The big political news in Washington today was Mark Warner’s surprise announcement that he was not running for president in 2008, citing concerns about the impact of a campaign on his family. Naturally, hundreds of political operatives and would-be pundits got on the phone with each other to see if anyone knew the “real reason” for Warner’s decision. But best I can tell at this point, we should all take Warner’s word for it that he and his wife had agreed on this fall as a failsafe point, and after taking a long look at what a presidential run–or for that matter, a victory–would do to their lives, took a pass. This happens pretty often, actually. Sure, there are always some Big Dogs in Washington (e.g., Wilbur Mills, John Connally, Phil Gramm, Orrin Hatch) who delude themselves into thinking they are presidential timber, until they crash and burn on the campaign trail. But almost every cycle, there are potentially strong candidates who just don’t run. Until (and for that matter, after) he finally ran in 1980, Ted Kennedy was perenially regarded as a proto-candidate. Mario Cuomo and Sam Nunn famously didn’t run in 1988 and 1992. Bob Kerrey surprised a lot of people when he announced he wouldn’t run in 2000. And sometimes candidates go back and forth. Nelson Rockefeller and Ronald Reagan both foreswore a run in 1968, before jumping in late. And in 1992, Ross Perot set a new standard for irresolution by running full-tilt for president, withdrawing, and then re-entering the race. The most renowned statement of non-candidacy was, of course, William Tecumsah Sherman’s terse announcement prior to the 1884 presidential election that “if drafted, I will not run; if nominated, I will not accept; if elected, I will not serve.” Indeed, my former boss Sam Nunn often avoided a definitive statement of non-candidacy by remarking: “As a Georgian, I would never make a Sherman Statement.”But my personal favorite in this genre was Fritz Mondale’s comment, after abandoning a 1972 run, that he “didn’t want to spend the next year living in Holiday Inns” (this was back in the day, before the willingness to become a quasi-resident of Iowa, and consume vast quantities of that state’s fine pork products, became the threshold issue for potential candidates). Reminded of this disclaimer when he accepted the vice-presidential nomination in1976, Mondale allowed as how the Holiday Inn chain had made a lot of improvements in the intervening four years. Warner’s announcement of non-candidacy will not be the last of this cycle, but no one really knows who may drop out or drop in exactly when. I know very smart people who are convinced Hillary Clinton won’t run, and/or that Al Gore will, against all the current evidence. Among Republicans, you hear that Rudy Guiliani is definitely in, or definitely out. The only sure drop-out among the frequently named is George Allen, whether or not he survives his rolling disaster of a Senate re-election campaign. But I think it’s both wise and decent when a potential candidate drops out to give him or her the benefit of the doubt and accept that mere personal reasons are always sufficient to justify a statement of non-candidacy. For all the allure of the power and influence associated with becoming the Leader of the Free World, getting there is a brutal business indeed, and as President Al Gore and President John Kerry can tell you, in our system there ain’t no consolation prizes for valiant near-misses.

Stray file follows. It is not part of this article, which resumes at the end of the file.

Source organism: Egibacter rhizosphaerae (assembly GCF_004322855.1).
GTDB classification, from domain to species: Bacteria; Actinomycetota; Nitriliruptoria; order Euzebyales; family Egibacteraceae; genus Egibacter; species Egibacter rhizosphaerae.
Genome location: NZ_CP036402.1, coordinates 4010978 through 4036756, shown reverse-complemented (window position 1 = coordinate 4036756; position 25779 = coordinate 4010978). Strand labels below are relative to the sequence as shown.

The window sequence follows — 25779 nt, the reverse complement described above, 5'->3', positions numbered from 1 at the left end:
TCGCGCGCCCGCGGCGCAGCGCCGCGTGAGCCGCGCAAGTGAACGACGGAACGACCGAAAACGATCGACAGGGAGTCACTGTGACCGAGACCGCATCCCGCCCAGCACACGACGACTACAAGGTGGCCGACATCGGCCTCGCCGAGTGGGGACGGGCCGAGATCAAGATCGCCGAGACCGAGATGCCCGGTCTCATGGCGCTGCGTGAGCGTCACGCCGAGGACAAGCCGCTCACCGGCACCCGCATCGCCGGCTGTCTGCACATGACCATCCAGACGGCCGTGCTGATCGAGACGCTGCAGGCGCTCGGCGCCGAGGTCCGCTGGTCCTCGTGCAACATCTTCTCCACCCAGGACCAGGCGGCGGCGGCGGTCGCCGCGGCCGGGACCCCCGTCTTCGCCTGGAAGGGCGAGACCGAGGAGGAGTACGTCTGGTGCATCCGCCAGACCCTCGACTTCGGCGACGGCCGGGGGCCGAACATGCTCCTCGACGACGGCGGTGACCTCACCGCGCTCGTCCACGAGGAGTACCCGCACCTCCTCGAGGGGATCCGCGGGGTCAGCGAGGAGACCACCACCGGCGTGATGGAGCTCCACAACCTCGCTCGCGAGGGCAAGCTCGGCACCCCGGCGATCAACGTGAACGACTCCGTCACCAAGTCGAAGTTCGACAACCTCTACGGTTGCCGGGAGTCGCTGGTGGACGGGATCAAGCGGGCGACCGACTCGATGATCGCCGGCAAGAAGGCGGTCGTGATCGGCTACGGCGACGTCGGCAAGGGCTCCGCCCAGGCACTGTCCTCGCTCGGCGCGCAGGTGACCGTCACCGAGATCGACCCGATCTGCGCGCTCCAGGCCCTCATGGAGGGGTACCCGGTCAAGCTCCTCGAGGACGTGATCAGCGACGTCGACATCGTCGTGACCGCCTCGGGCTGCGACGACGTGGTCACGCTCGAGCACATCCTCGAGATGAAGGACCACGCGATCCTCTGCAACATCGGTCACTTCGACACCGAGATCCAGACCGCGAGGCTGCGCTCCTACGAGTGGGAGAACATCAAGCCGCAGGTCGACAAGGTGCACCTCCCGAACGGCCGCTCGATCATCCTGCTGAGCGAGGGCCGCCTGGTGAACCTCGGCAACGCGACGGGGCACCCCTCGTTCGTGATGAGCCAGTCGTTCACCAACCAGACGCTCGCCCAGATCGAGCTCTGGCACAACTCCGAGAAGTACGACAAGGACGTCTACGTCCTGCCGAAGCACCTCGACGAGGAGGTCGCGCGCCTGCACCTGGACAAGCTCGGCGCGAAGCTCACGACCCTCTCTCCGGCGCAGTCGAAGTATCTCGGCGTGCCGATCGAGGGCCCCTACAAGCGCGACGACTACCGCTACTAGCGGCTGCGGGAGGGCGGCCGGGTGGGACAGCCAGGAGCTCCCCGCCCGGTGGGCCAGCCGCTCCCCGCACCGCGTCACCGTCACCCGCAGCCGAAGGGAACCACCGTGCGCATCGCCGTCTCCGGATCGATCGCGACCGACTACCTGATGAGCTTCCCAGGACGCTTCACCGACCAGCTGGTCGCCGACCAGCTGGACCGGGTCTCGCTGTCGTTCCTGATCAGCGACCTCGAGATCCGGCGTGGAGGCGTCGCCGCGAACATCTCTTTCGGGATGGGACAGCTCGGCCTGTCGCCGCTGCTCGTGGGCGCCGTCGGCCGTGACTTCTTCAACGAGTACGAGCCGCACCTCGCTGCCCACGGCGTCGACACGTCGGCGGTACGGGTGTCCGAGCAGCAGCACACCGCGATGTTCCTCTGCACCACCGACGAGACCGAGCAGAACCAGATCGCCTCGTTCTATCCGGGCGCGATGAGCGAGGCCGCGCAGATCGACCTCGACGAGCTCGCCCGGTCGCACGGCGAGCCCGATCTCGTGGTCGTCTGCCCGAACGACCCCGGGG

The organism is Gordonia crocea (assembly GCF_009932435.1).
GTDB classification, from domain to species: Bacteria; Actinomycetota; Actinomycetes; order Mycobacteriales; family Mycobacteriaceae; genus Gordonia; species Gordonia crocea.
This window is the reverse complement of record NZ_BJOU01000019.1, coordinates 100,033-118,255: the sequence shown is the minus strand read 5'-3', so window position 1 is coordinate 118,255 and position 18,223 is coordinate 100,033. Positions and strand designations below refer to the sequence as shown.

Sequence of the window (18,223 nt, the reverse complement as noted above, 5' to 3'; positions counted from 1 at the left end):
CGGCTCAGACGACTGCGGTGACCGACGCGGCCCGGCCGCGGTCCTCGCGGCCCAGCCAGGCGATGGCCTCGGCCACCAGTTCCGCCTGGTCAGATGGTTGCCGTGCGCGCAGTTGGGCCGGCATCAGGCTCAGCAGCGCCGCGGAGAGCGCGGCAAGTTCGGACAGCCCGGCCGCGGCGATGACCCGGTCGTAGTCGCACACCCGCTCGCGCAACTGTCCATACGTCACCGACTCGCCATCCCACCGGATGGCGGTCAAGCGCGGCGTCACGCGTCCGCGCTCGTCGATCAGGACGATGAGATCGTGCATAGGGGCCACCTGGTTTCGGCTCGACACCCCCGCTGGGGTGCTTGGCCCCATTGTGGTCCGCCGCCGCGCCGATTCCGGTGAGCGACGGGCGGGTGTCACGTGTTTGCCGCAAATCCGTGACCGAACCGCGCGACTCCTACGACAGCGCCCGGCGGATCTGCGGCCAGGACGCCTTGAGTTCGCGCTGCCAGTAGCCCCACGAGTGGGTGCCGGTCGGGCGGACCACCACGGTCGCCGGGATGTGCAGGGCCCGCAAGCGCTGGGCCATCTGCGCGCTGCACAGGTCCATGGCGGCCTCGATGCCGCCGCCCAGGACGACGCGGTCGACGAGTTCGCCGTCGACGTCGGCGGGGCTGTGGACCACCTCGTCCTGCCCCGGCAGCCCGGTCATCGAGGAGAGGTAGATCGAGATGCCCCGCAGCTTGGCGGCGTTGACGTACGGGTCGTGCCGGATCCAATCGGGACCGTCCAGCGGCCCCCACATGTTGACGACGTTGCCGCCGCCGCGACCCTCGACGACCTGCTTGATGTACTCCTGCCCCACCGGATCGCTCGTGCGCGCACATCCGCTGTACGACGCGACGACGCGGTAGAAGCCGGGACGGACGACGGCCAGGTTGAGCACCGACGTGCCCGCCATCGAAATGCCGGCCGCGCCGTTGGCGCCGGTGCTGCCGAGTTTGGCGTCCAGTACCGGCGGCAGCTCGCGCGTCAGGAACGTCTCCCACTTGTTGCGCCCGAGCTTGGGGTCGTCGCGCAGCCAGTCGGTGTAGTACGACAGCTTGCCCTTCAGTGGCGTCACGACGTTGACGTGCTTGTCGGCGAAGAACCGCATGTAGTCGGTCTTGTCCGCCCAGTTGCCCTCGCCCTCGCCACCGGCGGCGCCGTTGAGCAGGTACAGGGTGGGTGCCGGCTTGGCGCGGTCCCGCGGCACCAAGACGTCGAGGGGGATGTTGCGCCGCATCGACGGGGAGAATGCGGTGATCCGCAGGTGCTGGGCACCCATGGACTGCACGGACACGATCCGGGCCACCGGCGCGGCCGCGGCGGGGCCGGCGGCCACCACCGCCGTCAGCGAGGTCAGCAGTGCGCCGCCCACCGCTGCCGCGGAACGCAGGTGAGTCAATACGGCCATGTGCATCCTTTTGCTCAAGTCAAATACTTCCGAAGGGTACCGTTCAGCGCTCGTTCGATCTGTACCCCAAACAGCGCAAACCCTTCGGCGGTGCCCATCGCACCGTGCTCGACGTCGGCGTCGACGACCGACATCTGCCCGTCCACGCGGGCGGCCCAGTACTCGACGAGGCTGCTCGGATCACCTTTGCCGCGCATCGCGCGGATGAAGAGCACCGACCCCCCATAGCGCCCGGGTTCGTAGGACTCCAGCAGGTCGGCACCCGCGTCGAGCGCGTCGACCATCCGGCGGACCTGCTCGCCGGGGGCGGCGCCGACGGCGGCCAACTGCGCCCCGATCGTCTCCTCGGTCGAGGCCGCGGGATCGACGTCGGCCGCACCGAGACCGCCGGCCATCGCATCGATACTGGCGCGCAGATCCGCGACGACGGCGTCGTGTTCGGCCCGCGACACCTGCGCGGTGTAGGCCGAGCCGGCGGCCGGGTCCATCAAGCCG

TDS Strategy Memos